There is at the moment, quite rightly, no shortage of plays about the ongoing refugee crisis. Artists are dramatising every stage of this tragic arc, from the perils of escaping a war zone, the inhumanity of the Calais “Jungle”, and the plight of those who succeed in making it to the UK in the hope of gaining asylum. Don’t Look Away is an example of the latter, telling the story of one such individual and the impact his arrival has on a British family.
In Bradford, cleaner Cath (Julia Barrie) is sweeping up after the charity group meeting at her local Community Centre, when 18-year-old Syrian Adnan (Robert Hannouch) arrives and asserts his claim to political asylum. Initially wary of this strange young man – though his English is much more advanced than his first few well-rehearsed lines seem to indicate – Cath soon warms to him and offers him temporary refuge in her home. But the room she installs him in previously belonged to her son Jamie (Brian Fletcher), also 18, who chose to live with his father when his parents split up. Jamie’s unexpected return sets him and Adnan at odds in a competition for Cath’s loyalty and affection.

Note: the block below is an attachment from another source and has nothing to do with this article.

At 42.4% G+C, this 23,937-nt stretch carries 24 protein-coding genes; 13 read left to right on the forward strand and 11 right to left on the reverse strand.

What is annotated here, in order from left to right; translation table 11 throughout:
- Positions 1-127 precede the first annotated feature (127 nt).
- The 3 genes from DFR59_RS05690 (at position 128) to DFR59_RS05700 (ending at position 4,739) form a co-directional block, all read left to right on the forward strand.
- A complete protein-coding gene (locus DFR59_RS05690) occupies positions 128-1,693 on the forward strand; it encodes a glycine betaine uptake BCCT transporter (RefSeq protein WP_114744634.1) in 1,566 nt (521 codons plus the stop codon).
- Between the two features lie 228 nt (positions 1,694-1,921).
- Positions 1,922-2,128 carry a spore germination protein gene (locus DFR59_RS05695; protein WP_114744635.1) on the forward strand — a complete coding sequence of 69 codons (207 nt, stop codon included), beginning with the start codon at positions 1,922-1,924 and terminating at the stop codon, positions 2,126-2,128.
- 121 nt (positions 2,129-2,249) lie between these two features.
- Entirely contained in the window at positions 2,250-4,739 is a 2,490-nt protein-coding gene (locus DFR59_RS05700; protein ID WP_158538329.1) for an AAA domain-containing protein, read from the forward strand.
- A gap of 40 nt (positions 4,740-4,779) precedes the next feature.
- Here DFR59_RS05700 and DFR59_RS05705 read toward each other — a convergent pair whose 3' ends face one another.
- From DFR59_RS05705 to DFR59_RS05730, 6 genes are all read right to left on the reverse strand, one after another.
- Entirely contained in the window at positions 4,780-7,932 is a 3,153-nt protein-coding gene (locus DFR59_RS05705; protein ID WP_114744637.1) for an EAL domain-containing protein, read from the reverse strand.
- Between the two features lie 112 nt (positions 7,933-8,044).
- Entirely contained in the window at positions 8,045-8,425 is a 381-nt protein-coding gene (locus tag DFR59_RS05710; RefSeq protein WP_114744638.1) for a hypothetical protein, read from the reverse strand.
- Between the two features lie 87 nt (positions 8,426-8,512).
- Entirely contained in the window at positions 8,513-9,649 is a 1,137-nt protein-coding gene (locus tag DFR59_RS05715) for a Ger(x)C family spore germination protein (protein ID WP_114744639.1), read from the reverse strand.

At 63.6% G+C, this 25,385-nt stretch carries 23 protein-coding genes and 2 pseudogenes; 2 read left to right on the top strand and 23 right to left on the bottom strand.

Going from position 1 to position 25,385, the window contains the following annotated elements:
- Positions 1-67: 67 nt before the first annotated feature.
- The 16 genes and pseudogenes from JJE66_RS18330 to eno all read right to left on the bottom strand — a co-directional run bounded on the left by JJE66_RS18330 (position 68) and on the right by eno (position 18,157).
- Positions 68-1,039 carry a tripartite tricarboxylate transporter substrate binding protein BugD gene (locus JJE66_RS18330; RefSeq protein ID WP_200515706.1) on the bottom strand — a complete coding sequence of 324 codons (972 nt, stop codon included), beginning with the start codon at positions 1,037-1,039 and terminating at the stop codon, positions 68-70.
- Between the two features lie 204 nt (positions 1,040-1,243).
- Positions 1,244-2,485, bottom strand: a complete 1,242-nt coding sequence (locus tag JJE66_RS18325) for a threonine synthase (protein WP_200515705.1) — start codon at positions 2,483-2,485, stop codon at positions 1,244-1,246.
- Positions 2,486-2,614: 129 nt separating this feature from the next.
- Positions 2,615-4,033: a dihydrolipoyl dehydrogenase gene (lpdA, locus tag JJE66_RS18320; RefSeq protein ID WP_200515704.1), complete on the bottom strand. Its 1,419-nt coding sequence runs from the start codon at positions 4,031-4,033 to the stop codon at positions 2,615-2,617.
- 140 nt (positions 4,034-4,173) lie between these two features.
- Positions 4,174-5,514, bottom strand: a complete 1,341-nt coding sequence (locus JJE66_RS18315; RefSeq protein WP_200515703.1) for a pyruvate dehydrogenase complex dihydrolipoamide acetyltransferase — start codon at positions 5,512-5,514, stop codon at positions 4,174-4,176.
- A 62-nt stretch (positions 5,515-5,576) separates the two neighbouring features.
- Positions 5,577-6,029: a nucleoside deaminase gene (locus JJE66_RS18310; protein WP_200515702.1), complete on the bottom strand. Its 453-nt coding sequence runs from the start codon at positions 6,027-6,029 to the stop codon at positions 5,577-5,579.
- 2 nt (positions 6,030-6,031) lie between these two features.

This is the dramatic crux of the play: Cath’s struggle to support her surrogate son in the face of her biological one’s needs. Grace Chapman’s confident script succeeds in delivering plenty of dramatic conflict through a collection of satisfyingly complex characters and relationships. None of them is above reproach, and the play rings with honesty and compassion. The cast are all focussed and engaging, there are welcome bursts of comedy along the way, whilst designer James Donnelly has constructed a convincing domestic set within the big metallic box that is the Pleasance’s latest performance space.
Less effective are the intervals of abstract movement that punctuate scenes. As the actors circle each other with silent scowls and almost-but-don’t-quite touch, one wonders what is this adding to the story? I’m a fan of physical theatre when it brings something new and thrilling to a play, but set alongside the effective realism of the rest of the piece, these interludes feel like a needless distraction.
There’s a disappointing loss of plausibility at the end of the play as Cath sets out on a heroic mission. But there does still remain much to admire in this tightly focussed look at the interface between everyday British life and the extraordinary challenges faced by so many of our displaced brothers and sisters.
Writer: Grace Chapman
Director: Nicholas Pitt
Producer: Ellie Simpson for NOVAE Theatre
Box Office: 020 7609 1800
Playing until: 18 May 2019